Three people were killed in the knife rampage Thursday in the Notre-Dame Basilica that prosecutors say was carried out by a young Tunisian recently arrived in Europe.
It was the latest attack in France to be described by the government as an act of “Islamist” terror, in the wake of the republication of cartoons of the prophet Mohammed in September by the Charlie Hebdo weekly.
French President Emmanuel Macron, who has vowed to stamp out radical Islamism in the country, sought to quell anger against France by saying in an interview with an Arab TV channel he could understand Muslims could be shocked by the cartoons.
The tensions did not prevent Catholics going to church to celebrate the All Saints holiday in Nice, with the authorities also allowing an exemption during the coronavirus lockdown.
“I was apprehensive, I was scared of coming,” said Claudia, 49, as she went to church, reassured by the presence of heavily armed soldiers.
“We need to show that we are not scared and we are here,” she said, following several other worshippers into the church.
'Too early to say'
Authorities are now holding a total of six people for questioning to understand if they were linked to suspected attacker Brahim Issaoui, 21.
The latest people to be detained, aged 25 and 63, were arrested Saturday at the residence of an individual detained earlier in the day, a judicial source told AFP, asking not to be named.
Three others detained earlier over suspected links to Issaoui remain in custody.
Issaoui was shot by police multiple times and is currently in a serious condition in hospital. Investigators have been unable to question him and his precise motivations remain unclear.
“It is still too early to say if there were others complicit, what his motivations were in coming to France and when this idea took root in him,” another source close to the inquiry who asked not to be named said Saturday.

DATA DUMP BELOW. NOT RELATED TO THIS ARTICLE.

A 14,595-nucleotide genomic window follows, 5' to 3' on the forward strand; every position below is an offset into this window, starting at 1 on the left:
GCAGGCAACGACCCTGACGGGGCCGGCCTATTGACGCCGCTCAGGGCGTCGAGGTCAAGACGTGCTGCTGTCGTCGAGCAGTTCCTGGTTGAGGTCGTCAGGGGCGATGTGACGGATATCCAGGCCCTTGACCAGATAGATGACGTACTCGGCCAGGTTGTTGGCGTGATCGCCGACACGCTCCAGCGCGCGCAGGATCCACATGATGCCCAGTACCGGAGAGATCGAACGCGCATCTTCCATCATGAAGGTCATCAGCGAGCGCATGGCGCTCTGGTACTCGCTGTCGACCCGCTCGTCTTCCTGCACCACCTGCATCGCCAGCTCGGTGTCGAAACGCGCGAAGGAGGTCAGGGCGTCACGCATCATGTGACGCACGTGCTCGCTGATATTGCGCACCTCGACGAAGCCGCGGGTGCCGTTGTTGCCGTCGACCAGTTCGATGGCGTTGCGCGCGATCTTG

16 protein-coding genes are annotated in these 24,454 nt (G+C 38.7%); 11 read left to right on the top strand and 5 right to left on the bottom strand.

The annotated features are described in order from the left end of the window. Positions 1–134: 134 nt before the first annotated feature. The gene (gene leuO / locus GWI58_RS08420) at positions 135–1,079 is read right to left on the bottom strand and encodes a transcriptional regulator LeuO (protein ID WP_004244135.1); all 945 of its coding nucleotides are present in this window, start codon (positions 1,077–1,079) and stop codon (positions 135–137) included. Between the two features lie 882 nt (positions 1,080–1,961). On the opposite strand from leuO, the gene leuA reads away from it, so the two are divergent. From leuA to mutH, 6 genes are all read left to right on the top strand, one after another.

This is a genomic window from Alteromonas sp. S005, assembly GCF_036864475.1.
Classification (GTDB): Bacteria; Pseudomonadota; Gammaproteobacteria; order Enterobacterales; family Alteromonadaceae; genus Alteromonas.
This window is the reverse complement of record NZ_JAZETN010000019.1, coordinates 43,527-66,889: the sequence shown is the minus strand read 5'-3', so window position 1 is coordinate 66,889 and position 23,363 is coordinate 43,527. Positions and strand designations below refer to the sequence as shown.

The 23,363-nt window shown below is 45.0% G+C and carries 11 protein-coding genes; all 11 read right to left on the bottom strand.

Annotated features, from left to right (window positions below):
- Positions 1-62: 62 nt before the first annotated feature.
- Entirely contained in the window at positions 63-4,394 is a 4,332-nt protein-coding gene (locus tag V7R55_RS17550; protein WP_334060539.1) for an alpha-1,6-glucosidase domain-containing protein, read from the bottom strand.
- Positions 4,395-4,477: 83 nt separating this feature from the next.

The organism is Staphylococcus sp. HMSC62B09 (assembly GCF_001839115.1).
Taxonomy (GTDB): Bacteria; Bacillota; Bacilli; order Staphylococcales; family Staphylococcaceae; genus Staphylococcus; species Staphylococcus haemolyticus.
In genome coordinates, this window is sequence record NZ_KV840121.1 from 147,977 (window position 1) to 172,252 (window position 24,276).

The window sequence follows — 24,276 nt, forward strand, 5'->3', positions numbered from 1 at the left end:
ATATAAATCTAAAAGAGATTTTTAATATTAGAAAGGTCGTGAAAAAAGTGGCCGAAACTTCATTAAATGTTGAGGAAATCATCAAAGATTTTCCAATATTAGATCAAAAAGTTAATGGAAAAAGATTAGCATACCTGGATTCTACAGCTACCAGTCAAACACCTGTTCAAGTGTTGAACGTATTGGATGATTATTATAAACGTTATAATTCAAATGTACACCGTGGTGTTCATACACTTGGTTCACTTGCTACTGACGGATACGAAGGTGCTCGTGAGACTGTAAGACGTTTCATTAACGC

The source said information from two telephones belonging to him and also an investigation being undertaken by the Tunisian authorities would be decisive in the probe.
Investigators believe Issaoui travelled illegally to Europe via Italy's Mediterranean island of Lampedusa on September 20.
He arrived at the mainland Italian port of Bari on October 9 before coming to Nice just two days before the attack.
France is on edge after the republication in early September of cartoons of the prophet Mohammed by the Charlie Hebdo weekly, which was followed by an attack outside its former offices, the beheading of a teacher and now the attack in Nice.
On Saturday, an attacker armed with a sawn-off shotgun seriously wounded a Greek Orthodox priest in a shooting outside a church in the French city of Lyon.
Nikolaos Kakavelaki, 52, was closing his Lyon church mid-afternoon when he was attacked and is now in a serious condition in hospital, said a police source who asked not to be named.
The attacker fled the scene but Lyon's public prosecutor later announced that a suspect had been arrested while adding that the motivation for the attack was not clear.
Macron had vowed after the beheading of teacher Samuel Paty — who had showed his class a cartoon of the prophet — that France would never renounce the right to caricature.
This comment prompted a storm of anger in the Muslim world and on Saturday the president gave an interview to Al-Jazeera television saying he understood that people could be “shocked” by the cartoons.
But Macron added he would always defend freedom of speech and lashed out at “lies” — sometimes spread by political leaders — that the French state was behind the cartoons.
Charlie Hebdo had republished the cartoons to mark the start of the trial of suspected accomplices in the 2015 massacre of its staff by Islamist gunmen.
The trial has been suspended until Wednesday after the primary suspect tested positive for coronavirus.F